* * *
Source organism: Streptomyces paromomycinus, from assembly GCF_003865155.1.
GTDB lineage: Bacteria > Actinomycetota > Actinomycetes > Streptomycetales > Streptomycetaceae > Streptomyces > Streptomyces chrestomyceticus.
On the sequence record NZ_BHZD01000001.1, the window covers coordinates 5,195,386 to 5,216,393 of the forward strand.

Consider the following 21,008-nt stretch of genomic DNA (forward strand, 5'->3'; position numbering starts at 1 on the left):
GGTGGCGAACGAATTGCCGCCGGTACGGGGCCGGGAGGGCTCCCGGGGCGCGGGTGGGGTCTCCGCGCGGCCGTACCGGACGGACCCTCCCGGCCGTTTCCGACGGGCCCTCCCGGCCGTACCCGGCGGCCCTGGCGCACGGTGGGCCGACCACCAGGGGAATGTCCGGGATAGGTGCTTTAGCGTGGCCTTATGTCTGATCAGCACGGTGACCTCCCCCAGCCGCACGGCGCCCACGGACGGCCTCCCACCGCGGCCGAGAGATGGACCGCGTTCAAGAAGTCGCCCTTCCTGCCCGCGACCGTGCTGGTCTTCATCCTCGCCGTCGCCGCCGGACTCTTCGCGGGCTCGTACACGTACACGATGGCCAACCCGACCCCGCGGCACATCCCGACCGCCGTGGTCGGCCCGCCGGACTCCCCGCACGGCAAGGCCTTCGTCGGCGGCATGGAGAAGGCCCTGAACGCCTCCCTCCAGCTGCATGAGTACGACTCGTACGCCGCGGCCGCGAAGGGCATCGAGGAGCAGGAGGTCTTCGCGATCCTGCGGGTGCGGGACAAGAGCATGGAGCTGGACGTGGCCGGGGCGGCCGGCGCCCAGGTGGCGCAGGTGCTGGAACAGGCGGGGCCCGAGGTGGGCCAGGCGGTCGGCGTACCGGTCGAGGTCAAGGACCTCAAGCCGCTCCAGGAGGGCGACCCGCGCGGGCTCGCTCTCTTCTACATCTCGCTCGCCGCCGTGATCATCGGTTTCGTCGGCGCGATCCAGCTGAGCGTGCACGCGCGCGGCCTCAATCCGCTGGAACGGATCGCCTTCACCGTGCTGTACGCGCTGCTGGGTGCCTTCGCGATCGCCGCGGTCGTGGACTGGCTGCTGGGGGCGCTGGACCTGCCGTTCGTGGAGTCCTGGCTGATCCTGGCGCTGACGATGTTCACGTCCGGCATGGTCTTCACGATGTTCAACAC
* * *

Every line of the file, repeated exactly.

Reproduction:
Source organism: Streptomyces paromomycinus, from assembly GCF_003865155.1.
GTDB lineage: Bacteria > Actinomycetota > Actinomycetes > Streptomycetales > Streptomycetaceae > Streptomyces > Streptomyces chrestomyceticus.
On the sequence record NZ_BHZD01000001.1, the window covers coordinates 5,195,386 to 5,216,393 of the forward strand.

Consider the following 21,008-nt stretch of genomic DNA (forward strand, 5'->3'; position numbering starts at 1 on the left):
GGTGGCGAACGAATTGCCGCCGGTACGGGGCCGGGAGGGCTCCCGGGGCGCGGGTGGGGTCTCCGCGCGGCCGTACCGGACGGACCCTCCCGGCCGTTTCCGACGGGCCCTCCCGGCCGTACCCGGCGGCCCTGGCGCACGGTGGGCCGACCACCAGGGGAATGTCCGGGATAGGTGCTTTAGCGTGGCCTTATGTCTGATCAGCACGGTGACCTCCCCCAGCCGCACGGCGCCCACGGACGGCCTCCCACCGCGGCCGAGAGATGGACCGCGTTCAAGAAGTCGCCCTTCCTGCCCGCGACCGTGCTGGTCTTCATCCTCGCCGTCGCCGCCGGACTCTTCGCGGGCTCGTACACGTACACGATGGCCAACCCGACCCCGCGGCACATCCCGACCGCCGTGGTCGGCCCGCCGGACTCCCCGCACGGCAAGGCCTTCGTCGGCGGCATGGAGAAGGCCCTGAACGCCTCCCTCCAGCTGCATGAGTACGACTCGTACGCCGCGGCCGCGAAGGGCATCGAGGAGCAGGAGGTCTTCGCGATCCTGCGGGTGCGGGACAAGAGCATGGAGCTGGACGTGGCCGGGGCGGCCGGCGCCCAGGTGGCGCAGGTGCTGGAACAGGCGGGGCCCGAGGTGGGCCAGGCGGTCGGCGTACCGGTCGAGGTCAAGGACCTCAAGCCGCTCCAGGAGGGCGACCCGCGCGGGCTCGCTCTCTTCTACATCTCGCTCGCCGCCGTGATCATCGGTTTCGTCGGCGCGATCCAGCTGAGCGTGCACGCGCGCGGCCTCAATCCGCTGGAACGGATCGCCTTCACCGTGCTGTACGCGCTGCTGGGTGCCTTCGCGATCGCCGCGGTCGTGGACTGGCTGCTGGGGGCGCTGGACCTGCCGTTCGTGGAGTCCTGGCTGATCCTGGCGCTGACGATGTTCACGTCCGGCATGGTCTTCACGATGTTCAACAC